Visions of Songs
10 SEPTEMBER – 24 OCTOBER 2020
“This is the real world, after all.” (Brandon Lipchik) It looks like a fight. Two dark-haired creatures are circling each other in Brandon Lipchik’s 2020 painting “Dropping Swords in Paths Untrodden.” The characters are composed of sharply outlined shapes, some of which cast shadows and thus suggest spatiality, which at second glance reveals itself to be erroneous, or implausible, rather.
Visions of Songs
10.09.2022 – 24.10.2020
With Visions of Song, Brandon Lipchik presents his first solo exhibition at Robert Grunenberg. The exhibition features eleven of Lipchik‘s paintings of acrylic airbrush, oil, and mixed media on canvas, as well as poems of acrylic on canvas with silkscreen overlay and a poetry piece in VR, programmed by the artist himself.
The paintings presented in the gallery seem to be a collage in 3D, in which shapes are arranged in overlapping layers as if they were a life simulation video game from the early 2000s. The artist resorts to traditional oil paints, which he applies with a brush. Before the painting process starts he designs his characters on the computer with 3D rendering programs and then transfers them onto the canvas by means of acrylic paint and an airbrush gun. Other elements are conventionally painted by hand. The synergy between the different techniques is eerily seamless, but this is to be understood as a process of evolution, not as a statement.
Several sources of light illuminate the scenery in Lipchiks paintings but their placement and angles cannot quite be reconstructed. Not dissimilar to a carefully (albeit implausibly) lit stage, drop shadows and spotlights further dramatize the scene. He is interested in the symptomatic and very contemporary glow that screens and smartphones cast onto human skin. The high-contrast play of light and shadow is reminiscent of the ever-customizable situations that 3D rendering software can artificially create. The aesthetic of the hyperreal, that is the conflation of heightened expressivity with an impersonal style of painting holds true for the unusual points of view in Lipchik’s paintings, as well: they tend to be arranged in a way that the spectator looks at the action from a raised perspective.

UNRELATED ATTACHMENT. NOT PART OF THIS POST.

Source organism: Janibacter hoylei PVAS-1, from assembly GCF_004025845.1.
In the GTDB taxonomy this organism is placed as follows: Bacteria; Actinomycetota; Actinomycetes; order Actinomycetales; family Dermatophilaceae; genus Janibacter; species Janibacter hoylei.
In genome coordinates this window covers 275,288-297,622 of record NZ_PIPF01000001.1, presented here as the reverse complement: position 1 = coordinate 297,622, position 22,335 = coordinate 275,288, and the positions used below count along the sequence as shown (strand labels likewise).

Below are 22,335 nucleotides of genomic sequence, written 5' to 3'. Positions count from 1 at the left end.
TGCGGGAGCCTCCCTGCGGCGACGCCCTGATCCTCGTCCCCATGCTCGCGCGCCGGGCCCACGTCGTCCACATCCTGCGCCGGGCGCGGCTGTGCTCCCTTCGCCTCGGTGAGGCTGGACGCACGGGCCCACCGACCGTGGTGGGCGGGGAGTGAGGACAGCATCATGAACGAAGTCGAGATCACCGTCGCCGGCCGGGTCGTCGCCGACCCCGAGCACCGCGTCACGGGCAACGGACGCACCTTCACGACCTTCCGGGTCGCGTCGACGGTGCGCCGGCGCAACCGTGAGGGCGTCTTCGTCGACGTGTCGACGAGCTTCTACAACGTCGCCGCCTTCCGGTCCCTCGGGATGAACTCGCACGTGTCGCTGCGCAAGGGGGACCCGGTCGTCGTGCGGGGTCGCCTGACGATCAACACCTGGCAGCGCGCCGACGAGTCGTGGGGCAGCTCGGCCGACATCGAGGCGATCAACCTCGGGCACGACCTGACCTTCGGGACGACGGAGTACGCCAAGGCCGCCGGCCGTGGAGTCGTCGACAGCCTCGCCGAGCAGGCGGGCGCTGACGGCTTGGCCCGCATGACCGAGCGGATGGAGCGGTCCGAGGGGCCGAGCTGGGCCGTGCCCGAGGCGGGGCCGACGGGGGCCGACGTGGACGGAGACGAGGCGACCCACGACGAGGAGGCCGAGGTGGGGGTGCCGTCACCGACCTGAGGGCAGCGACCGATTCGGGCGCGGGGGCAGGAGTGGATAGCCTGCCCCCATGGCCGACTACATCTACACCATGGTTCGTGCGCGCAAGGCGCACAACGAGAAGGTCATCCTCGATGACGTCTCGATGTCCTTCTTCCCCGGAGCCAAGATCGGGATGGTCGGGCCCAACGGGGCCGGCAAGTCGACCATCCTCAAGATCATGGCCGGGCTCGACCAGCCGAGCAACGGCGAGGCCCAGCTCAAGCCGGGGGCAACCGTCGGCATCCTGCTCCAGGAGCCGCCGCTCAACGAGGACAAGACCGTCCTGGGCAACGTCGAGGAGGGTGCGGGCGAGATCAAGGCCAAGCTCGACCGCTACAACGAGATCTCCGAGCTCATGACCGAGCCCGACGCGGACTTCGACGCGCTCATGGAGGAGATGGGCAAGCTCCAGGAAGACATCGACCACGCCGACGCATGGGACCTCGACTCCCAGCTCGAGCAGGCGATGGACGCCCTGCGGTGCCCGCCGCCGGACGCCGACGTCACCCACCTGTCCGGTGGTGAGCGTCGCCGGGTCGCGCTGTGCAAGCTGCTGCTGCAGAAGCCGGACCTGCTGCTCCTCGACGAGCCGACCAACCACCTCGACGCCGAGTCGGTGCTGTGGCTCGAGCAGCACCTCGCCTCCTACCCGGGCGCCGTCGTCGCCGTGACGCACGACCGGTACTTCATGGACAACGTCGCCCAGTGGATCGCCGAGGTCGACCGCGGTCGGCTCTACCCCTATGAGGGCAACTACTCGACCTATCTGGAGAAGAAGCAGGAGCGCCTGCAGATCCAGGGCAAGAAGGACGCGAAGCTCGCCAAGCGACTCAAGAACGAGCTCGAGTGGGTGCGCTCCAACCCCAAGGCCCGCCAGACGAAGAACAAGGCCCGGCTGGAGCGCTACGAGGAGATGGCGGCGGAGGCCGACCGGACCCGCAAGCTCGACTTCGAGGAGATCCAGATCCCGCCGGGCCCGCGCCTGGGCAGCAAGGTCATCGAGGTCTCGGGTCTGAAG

The influence of digital practices and modes of perception on both visual culture and thought has not been mapped yet by a long shot — Lipchik is moving along the border of something that is genuinely new.
Literature also plays a central role in the Visions of Song. Lipchik’s poems are dominated by a cool, elegiac, at times apocalyptic tone, which creates a direct link to American Classics: Walt Whitman, Allen Ginsberg, Jack Kerouac, F. Scott Fitzgerald, and James Baldwin. One of the texts presented in the exhibition only becomes apparent upon slipping on a pair of VR goggles and entering the virtual layer of this exhibition, programmed by Lipchik. After sliding on the goggles, the visitor finds themself in a virtual room, which itself is located inside the gallery space and whose paintings, mounted onto physical walls, suddenly become semi-digital. This disposition in and of itself speaks volumes about how porous the borders between the worlds of the virtual and the analog have become today.
Brandon Lipchik’s most recent works are stricter, less pop, and even somber at times. His first solo exhibition at the gallery is set to take place in the most uncertain and confrontational year in recent American history. Black Lives Matter and the protests against Donald Trump have become a wake-up call for many Americans who aren’t usually politically active, the artist states. There is no doubt that we are finding ourselves in a time of crisis. As a young American artist, what constitutes a positive point of reference when thinking about America? Lipchik turns to American literature as well as in the infinite possibilities offered by today’s ever-expanding image production machinery, which the artist uncovers and masters as a means for his own production of images.
Text by Boris Pofalla
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